The Mountain Gardener: How to add interest with a path
by Jan Nelson
Feb 27, 2014 | 1197 views | 0 0 comments | 5 5 recommendations | email to a friend | print
Courtesy of Jan Nelson
Courtesy of Jan Nelson
slideshow
Courtesy of Jan Nelson
Courtesy of Jan Nelson
slideshow
Courtesy of Jan Nelson
Courtesy of Jan Nelson
slideshow
I get a lot of calls from homeowners who need help seeing their property through new eyes. Maybe they've lived there for a long time but the landscaping needs an update. Or maybe they're just moving in and the landscaping has been neglected for a while. Whatever the reason, there are techniques I use to bring out the best in a space.

This is the time of year when all things seem possible. Take a few moments to really look at your garden. Look at the view from inside the windows and from the driveway as you enter. Then imagine all it could be with some simple changes.

The elements of garden design, like arrangement of paths, planting beds and open spaces, shape your garden. Have you ever noticed how your eye is drawn along a path through the garden? The plantings along the sides serve to frame, but it's the style of the path itself that enhances your experience in the garden.

The materials you choose for a path determine how fast or slow your walk will be. A casual path of gravel or bark chips lends itself to slow meandering around bends in the path. Flagstone pavers set in sand with spaces left between for low growing ground covers are good choices for both major access walks and smaller paths. Be sure to space the stones no further than a comfortable stride apart. Other materials that make good paths are brick, cobbles and pressure-treated lumber.

A curved line or offset sections of paving slows movement inviting you to notice the surroundings. Curves should look as if they are supposed to be there. Place a large plant, rock or sculptural feature at a turning point so that you must walk around the object. Remember, a lightly curved path makes a nice entrance walk or a stroll through the garden, but stick with straight lines for a path to take out the trash or get fire wood.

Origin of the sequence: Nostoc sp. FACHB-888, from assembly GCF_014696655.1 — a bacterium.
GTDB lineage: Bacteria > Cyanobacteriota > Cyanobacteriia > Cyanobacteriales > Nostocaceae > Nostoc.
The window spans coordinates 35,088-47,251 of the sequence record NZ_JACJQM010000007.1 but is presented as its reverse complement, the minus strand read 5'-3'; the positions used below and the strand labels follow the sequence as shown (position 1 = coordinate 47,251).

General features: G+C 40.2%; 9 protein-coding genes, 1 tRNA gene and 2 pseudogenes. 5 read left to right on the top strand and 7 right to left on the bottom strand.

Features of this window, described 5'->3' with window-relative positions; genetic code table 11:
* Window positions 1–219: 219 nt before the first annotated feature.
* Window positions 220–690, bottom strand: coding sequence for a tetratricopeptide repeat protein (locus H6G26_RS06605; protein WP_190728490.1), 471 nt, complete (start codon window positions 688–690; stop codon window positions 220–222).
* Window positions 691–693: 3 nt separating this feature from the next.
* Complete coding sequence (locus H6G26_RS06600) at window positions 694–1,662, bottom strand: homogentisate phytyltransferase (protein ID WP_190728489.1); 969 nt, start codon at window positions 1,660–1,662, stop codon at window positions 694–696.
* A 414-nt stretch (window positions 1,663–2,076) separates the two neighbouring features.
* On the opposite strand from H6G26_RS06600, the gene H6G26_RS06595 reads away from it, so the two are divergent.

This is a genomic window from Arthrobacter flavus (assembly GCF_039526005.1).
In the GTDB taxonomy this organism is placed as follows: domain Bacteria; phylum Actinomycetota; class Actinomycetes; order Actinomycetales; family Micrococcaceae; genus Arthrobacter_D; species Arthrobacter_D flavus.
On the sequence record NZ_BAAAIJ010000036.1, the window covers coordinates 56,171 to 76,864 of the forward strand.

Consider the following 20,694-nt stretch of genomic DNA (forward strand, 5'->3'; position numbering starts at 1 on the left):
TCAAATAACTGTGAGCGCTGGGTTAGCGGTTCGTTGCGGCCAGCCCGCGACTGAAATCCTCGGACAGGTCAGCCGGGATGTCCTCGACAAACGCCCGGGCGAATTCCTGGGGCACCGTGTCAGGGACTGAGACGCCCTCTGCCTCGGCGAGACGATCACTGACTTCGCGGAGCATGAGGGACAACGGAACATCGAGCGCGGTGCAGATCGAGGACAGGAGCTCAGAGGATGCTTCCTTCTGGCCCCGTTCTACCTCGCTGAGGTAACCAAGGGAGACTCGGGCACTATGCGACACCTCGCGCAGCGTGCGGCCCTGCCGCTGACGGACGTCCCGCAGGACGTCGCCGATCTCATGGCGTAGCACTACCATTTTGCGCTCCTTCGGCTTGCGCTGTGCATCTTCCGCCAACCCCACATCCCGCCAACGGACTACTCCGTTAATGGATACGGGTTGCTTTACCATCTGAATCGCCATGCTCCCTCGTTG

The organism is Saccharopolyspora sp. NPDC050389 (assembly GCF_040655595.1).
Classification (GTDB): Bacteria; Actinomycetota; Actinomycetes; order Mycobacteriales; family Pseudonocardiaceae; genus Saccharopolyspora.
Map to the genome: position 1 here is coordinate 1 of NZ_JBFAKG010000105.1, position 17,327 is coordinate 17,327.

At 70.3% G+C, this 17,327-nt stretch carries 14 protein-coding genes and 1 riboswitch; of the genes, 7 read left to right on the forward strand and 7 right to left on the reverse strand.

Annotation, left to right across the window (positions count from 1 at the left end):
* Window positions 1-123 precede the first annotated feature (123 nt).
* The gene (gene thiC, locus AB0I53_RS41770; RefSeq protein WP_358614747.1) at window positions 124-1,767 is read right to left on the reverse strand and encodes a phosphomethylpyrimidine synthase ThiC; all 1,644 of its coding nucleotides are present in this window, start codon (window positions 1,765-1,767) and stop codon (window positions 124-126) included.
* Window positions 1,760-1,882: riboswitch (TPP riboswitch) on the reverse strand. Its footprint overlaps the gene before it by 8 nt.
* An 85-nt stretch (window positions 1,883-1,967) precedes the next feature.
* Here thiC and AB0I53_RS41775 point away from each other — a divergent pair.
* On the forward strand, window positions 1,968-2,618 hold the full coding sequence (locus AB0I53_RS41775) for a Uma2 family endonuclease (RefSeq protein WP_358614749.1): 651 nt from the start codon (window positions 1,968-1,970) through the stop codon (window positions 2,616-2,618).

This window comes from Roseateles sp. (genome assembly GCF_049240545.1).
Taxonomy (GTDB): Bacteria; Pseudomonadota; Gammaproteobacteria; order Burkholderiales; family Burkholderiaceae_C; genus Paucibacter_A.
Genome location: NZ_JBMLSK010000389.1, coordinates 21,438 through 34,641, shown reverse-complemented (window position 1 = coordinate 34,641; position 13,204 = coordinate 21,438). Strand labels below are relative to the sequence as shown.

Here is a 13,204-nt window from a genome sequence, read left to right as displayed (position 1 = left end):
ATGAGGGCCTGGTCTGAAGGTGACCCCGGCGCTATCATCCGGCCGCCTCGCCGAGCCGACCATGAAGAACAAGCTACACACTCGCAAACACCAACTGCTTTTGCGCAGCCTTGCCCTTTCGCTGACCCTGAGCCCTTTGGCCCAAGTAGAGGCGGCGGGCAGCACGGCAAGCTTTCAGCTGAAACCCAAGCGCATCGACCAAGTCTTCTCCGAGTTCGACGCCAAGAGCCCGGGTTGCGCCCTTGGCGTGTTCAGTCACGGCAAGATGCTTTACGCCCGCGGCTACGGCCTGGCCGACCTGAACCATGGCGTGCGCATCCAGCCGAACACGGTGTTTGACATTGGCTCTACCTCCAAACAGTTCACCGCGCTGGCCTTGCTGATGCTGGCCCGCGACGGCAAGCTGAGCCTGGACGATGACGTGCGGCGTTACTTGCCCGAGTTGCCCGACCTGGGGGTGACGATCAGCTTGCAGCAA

Walkways should be designed for comfort and accessibility. A walk that leads to your front door should be 4 to 5 feet wide, enough to accommodate two people walking in opposite directions at the same time. Smaller paths, 24 inches wide, are OK for one person to stroll through the garden further out from exits and entrances.

If your garden is small, a tapering path edged with curving flower beds will seem to converge on the horizon, giving the illusion of depth and distance. Plantings of grasses in the beds will create a sense of movement.

You can separate plants and people by designing seating along the walkways. A good spot to place seating is at a fork in the path, or where two types of paving meet another. Any object you can comfortably sit on is a possibility. Besides wood or ornamental iron benches, rocks, tree stumps, seat walls and planters can also double as seating.

The best gardens include focal points other than plants and trees. The art you place in your garden reflects your style as much as the art you have in your home. A ceramic pot placed as a focal point can add drama to your space. A metal sculpture or wall hanging can do the same. The great thing about making a garden is that you don't have to do it all at once. And gardens are easy to alter as your ideas change. A garden is never done.

Creating interest outside a window depends not only on plant choices, but also simple design solutions. Keep the garden simple and restful. Editing some of the plants will make the garden lower maintenance, too. Plants that have overgrown the space need constant pruning. Move them to a better spot.

Limit the number of elements in the garden. Rather than trying to include everything in the garden try for a unified look with the fewest number of things. Make each one count. Place objects to define a space. This doesn't mean creating separate garden rooms necessarily, but more like a set of boulders to signify distinct parts of the garden.

Another tip that makes an area more restful visually is to limit your plant palette. Plants that you can see through make a space seem larger. Some plants like Japanese maple, nandina and dogwood are naturally airy, while other plants like camellia can be pruned for openness. Low growing, mounding ground covers help unify the garden. Plant soothing greenery for year-round appeal with seasonal color from perennials and shrubs.

With a little planning your landscaping can express your own style.

- Jan Nelson, a landscape designer and California certified nursery professional, will answer questions about gardening in the Santa Cruz Mountains. E-mail her at janis001@aol.com, or visit www.jannelsonlandscapedesign.com to view past columns and pictures.

 

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